Mark Boyce: I appreciate your warm welcome! I will do my best to keep the community updated on how things are going for years to come.

Susan Deats: great advice – thank you. I have a track plan in mind, which may be influenced further by John Armstrong’s book when I get my hands on it. Appreciate the mentions of receptacle configurations – I will see what is involved.

Mike H Mottler: thank you kindly! I’ll have a roundhouse area on the scale layout, and the classic layout will be more of an “anything goes” area. You bring up a good point about dealing with shelf storage and re-railing – could you please elaborate on the hassle involved in this? I have not had this sort of construct before and knowing about some potential pitfalls will be very helpful. With my current small layout, I have to re-box everything every time I change my roster (several times a year), and I had hoped that wall shelves protected by plexiglass would resolve that annoying ritual. The layout will have several regions built in to provide trains reasons to travel about. I’ll share my designs in upcoming posts, and I appreciate your discussion on the subject. Ah, reversing loops and switches – thanks Mike – you will find that I’m rather dull and peculiar when it comes to switches, but I’ve learned to live with it 😊.

SantaFeJim: Thanks! Yep LED is the way to go. Hoping that the city allows me to install thinner gauge copper in the ceilings since LED doesn’t need standard gauge stuff (no, not THAT standard gauge). I will visit your topic to gather more info!

Lehighline: Thanks for the super advice! Oooo black ceiling – interesting idea! Great comments about dust control – I plan to do my cutting in the garage portion of the building and then bring the completed lumber into the train room for construction. Sound dampening will be an interesting feat. I’ve done A/V production in various venues, and have experimented with different materials to control the travel of sound, but haven’t worked with this in my hobby yet, so I’ll be looking for good ideas. Flooring material will be key. My father-in-law has sold and installed flooring for many years, so he will be a helpful resource. I definitely want the ability to control the level of room lighting while also controlling the trains. Somewhat scary, but I think everything (lighting and trains) will be wireless and app-based by the time I get there, so maybe the type of tablet I eventually acquire for room control will be a big factor. I really like backdrops – my first layout back in Illinois had beautiful backdrops that completely changed the atmosphere of the layout. Unfortunately my new scale layout will not incorporate them. There is a possibility for a cross-layout dual-sided backdrop on the classic layout.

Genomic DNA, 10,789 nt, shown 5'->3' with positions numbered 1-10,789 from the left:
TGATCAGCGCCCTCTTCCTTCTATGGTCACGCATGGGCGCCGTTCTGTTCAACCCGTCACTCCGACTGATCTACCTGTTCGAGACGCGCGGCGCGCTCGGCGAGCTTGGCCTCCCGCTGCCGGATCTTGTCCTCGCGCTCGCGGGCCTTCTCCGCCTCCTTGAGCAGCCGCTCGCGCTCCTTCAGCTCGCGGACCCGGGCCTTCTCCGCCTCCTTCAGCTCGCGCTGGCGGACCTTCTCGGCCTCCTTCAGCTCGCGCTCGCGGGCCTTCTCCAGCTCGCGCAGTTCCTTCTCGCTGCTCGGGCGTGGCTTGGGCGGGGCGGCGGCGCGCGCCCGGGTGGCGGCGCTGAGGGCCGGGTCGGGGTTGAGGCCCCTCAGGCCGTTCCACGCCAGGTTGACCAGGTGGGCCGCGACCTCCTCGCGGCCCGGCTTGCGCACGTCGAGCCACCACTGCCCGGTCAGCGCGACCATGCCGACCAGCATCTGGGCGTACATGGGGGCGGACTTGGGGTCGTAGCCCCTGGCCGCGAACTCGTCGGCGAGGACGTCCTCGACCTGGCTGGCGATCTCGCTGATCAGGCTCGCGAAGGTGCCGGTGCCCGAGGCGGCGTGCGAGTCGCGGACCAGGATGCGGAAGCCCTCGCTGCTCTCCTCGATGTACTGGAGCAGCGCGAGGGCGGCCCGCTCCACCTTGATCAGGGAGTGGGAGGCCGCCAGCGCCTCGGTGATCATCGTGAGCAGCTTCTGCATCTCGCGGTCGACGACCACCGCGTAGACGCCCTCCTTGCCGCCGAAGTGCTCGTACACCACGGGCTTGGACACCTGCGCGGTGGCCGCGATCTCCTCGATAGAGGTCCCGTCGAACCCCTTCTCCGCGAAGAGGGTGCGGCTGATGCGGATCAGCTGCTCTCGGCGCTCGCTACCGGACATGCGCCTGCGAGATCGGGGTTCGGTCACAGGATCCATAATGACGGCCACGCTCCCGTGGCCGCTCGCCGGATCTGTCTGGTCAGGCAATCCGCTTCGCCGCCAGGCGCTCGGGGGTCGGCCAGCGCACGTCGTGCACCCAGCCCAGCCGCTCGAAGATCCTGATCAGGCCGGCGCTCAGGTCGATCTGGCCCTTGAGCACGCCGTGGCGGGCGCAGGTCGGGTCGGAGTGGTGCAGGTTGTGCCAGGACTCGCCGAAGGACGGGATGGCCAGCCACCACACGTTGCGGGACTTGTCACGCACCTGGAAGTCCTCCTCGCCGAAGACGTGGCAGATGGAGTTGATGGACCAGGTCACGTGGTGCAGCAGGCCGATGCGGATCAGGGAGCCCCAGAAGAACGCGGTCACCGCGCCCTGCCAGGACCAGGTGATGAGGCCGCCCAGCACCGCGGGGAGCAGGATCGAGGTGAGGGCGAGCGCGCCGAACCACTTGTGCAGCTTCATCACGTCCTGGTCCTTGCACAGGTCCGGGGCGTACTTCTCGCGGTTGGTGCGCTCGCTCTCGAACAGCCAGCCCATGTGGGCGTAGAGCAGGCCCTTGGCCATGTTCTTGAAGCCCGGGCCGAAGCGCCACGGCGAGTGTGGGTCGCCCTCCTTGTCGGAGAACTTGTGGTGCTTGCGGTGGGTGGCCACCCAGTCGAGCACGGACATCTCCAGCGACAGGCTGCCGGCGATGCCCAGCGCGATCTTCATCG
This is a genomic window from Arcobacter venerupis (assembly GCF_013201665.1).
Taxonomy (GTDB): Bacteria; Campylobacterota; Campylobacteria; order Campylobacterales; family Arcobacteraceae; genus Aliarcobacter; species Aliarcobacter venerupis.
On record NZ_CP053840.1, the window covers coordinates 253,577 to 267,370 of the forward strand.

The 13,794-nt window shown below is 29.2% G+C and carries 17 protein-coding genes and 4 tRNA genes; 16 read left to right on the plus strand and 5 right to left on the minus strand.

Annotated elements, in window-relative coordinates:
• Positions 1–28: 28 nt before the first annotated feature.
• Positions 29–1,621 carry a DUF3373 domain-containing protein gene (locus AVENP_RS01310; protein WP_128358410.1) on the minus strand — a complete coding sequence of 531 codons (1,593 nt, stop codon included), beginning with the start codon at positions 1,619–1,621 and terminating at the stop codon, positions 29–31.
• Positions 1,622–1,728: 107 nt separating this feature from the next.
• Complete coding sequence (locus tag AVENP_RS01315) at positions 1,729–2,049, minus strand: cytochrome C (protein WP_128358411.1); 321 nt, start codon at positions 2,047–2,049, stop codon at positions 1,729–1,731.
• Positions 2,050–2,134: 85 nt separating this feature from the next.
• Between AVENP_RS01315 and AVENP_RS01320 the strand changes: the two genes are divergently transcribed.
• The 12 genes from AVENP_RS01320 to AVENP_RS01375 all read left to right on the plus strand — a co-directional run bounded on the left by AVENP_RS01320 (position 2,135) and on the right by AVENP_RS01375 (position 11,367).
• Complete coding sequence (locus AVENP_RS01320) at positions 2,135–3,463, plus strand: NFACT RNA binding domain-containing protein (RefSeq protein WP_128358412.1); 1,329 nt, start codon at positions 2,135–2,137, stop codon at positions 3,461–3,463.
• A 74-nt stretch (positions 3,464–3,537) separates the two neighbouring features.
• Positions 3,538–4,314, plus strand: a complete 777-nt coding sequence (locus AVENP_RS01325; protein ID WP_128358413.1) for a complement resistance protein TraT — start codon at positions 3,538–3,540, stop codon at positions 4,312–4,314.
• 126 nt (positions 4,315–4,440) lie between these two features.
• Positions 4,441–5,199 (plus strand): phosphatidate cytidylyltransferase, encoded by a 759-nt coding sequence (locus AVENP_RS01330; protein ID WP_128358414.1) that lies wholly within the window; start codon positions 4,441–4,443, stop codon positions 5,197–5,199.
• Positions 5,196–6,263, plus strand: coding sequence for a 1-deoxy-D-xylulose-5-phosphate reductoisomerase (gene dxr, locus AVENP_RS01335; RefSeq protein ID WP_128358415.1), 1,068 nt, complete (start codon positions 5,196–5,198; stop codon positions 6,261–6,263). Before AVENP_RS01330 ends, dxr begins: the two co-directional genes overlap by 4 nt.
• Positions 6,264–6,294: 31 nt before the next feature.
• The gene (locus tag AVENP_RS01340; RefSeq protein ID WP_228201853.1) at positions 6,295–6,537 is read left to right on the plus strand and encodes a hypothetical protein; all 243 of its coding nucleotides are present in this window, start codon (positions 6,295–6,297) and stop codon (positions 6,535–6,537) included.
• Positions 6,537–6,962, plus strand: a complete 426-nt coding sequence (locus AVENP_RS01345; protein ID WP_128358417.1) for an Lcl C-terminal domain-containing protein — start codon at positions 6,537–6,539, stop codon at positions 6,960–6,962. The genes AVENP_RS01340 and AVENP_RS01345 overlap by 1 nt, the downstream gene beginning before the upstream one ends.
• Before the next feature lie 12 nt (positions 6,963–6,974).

Oman: I very much appreciate your insight on Hyper Heat. I’m looking at a few different heating options for the overall building and specifics for the train room. Initial plan is to use electric heat only, but I’m looking at all options, and working with an Architect. With us planning to remove our dwelling and replace it in the future, HVAC considerations related to the (permanent) addition are numerous.

JohnnieWalker: Yes, you just spent more of my money – fantastic idea which I had not considered. The ceiling loop will end up being the largest loop I’ve ever constructed. Thanks!

CurtisH: Thank you – I hadn’t thought about radiant floor heating, so I appreciate the mention. As I replied to Oman above, I was planning to keep things simple with electric heat throughout, but your comments are helping me consider other heating avenues. Now to figure out ductless A/C without window units…

Mallard4468: thank you for checking out my blog! Yep you are right, temperatures can be extreme on both ends, but thankfully those extremes don’t last more than a week at a time. I just don’t want my trains or myself to melt or freeze during those weeks 😊

RJT: thank you most kindly for the wisdom. Are metal studs similarly priced to wood studs at present (with crazy lumber prices right now)? Limited ceiling height will be key, and the height of the layout will be a factor… digesting several ideas and opinions on that now. Oodles of outlets are in the plans. To achieve storage above the train room I’ll need to install a mezzanine (steel truss-based). Some of the pole barn builders I spoke with said they could do this with wood, which I found rather impressive (either a 30 or 40 foot span). And, for now I’ll stick with my inexpensive yet effective Christmas light method of lighting under the layout.

Jay Francis: congratulations and best wishes for your project!

Thank you again to everybody thus far for your comments, suggestions, and experiences!

This process surely can make you feel pulled in different directions. In addition to the insights from our “Forum Folks”, I purchased books and magazines to review. The visuals were helpful and I encountered ideas I never would have thought of. Being old fashioned I assembled file folders and labeled them such as; trestles and bridges, buildings and structures, vehicles and people, backdrops, etc. I then cut out the articles and filed them along with any notes to myself. On the inside I jot down websites and what they offer. With the extensive effort you are undertaking (between building construction and the layout)  all the information will blend together.